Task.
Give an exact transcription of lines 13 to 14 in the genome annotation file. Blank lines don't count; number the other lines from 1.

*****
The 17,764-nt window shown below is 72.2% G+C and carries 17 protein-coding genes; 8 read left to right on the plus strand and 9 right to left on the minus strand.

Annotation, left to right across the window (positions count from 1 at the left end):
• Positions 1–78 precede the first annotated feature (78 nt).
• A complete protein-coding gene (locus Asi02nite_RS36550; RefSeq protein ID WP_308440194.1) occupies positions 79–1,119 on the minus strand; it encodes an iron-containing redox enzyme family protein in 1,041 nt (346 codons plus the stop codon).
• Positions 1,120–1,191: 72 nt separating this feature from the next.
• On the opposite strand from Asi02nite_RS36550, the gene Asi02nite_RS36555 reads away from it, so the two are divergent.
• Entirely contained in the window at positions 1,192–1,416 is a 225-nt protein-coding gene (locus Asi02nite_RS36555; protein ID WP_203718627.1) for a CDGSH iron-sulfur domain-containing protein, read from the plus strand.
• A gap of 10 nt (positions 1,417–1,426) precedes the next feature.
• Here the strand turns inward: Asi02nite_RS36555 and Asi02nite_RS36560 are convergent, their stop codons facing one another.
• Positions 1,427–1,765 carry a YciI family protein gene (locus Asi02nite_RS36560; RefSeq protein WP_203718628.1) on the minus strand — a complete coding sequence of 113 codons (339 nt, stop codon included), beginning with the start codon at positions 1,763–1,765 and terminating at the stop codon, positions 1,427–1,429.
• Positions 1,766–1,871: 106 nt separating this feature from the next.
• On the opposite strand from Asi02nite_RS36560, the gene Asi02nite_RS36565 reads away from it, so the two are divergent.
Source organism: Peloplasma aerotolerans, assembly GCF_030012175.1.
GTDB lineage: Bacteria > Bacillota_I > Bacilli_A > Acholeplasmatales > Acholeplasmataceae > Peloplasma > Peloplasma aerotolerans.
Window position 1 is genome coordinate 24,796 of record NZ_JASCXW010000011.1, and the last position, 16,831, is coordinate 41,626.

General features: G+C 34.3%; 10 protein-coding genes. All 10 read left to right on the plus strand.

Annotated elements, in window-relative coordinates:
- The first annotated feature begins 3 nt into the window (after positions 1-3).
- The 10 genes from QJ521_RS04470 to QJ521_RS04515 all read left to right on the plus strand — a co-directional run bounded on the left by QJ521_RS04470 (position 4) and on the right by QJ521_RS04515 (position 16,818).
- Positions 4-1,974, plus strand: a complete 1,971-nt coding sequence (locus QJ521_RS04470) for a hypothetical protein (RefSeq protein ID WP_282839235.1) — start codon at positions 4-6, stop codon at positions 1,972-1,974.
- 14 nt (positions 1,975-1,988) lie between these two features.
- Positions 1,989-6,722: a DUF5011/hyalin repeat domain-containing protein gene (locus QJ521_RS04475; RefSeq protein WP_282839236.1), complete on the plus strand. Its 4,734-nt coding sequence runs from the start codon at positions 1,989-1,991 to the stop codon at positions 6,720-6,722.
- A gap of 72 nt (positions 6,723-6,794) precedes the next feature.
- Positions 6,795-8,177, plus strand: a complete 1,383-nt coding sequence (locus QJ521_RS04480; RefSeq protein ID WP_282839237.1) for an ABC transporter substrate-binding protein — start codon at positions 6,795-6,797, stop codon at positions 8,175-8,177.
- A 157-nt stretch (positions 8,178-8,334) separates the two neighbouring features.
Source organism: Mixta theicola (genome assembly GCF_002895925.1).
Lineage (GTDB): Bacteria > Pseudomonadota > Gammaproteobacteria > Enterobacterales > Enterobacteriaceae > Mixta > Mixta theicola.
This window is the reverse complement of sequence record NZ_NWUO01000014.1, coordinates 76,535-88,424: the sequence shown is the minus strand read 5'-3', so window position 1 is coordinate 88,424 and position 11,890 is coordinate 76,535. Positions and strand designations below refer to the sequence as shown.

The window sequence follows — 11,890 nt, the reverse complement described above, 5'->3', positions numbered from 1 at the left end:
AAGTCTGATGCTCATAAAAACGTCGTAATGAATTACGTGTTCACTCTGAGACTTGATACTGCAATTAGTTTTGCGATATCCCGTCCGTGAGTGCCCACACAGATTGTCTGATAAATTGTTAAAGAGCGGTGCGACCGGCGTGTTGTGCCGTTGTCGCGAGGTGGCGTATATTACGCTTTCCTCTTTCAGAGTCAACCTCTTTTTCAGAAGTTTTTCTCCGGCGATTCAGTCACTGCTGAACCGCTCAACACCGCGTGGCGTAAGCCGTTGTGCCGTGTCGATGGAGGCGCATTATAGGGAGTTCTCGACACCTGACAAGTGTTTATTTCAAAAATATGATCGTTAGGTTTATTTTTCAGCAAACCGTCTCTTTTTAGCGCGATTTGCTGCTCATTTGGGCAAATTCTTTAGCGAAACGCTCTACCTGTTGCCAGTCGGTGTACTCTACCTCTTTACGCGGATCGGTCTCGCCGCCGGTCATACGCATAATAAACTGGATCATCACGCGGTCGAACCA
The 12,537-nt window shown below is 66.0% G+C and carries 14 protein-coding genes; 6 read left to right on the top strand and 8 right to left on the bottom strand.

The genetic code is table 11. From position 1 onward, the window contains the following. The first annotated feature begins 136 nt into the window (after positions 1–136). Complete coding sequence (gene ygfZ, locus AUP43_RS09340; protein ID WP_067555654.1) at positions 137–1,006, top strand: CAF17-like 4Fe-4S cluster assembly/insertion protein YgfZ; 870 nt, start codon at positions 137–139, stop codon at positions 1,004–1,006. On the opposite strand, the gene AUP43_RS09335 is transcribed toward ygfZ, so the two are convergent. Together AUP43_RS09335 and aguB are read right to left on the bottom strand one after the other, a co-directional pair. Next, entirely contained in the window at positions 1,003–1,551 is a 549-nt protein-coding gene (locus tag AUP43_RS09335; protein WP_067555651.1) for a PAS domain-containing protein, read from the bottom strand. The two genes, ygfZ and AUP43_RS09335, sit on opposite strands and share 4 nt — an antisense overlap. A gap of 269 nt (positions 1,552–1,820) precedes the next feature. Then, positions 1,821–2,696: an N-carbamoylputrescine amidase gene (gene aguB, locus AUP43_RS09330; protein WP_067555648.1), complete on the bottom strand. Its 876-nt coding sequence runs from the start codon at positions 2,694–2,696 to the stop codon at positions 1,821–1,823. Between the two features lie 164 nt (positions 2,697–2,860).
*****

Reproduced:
Source organism: Peloplasma aerotolerans, assembly GCF_030012175.1.
GTDB lineage: Bacteria > Bacillota_I > Bacilli_A > Acholeplasmatales > Acholeplasmataceae > Peloplasma > Peloplasma aerotolerans.